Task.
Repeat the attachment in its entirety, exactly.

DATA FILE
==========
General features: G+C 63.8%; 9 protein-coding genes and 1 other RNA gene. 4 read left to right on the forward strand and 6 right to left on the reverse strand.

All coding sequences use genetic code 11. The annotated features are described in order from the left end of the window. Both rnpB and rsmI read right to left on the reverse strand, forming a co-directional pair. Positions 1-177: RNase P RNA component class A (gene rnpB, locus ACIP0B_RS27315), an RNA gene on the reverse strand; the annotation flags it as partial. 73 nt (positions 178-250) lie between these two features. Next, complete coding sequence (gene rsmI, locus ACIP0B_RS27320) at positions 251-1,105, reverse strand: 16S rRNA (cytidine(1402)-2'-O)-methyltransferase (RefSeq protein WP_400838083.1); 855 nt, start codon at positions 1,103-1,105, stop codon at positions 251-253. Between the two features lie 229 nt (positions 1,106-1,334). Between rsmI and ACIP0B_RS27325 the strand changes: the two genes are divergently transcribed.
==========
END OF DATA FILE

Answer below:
General features: G+C 63.8%; 9 protein-coding genes and 1 other RNA gene. 4 read left to right on the forward strand and 6 right to left on the reverse strand.

All coding sequences use genetic code 11. The annotated features are described in order from the left end of the window. Both rnpB and rsmI read right to left on the reverse strand, forming a co-directional pair. Positions 1-177: RNase P RNA component class A (gene rnpB, locus ACIP0B_RS27315), an RNA gene on the reverse strand; the annotation flags it as partial. 73 nt (positions 178-250) lie between these two features. Next, complete coding sequence (gene rsmI, locus ACIP0B_RS27320) at positions 251-1,105, reverse strand: 16S rRNA (cytidine(1402)-2'-O)-methyltransferase (RefSeq protein WP_400838083.1); 855 nt, start codon at positions 1,103-1,105, stop codon at positions 251-253. Between the two features lie 229 nt (positions 1,106-1,334). Between rsmI and ACIP0B_RS27325 the strand changes: the two genes are divergently transcribed.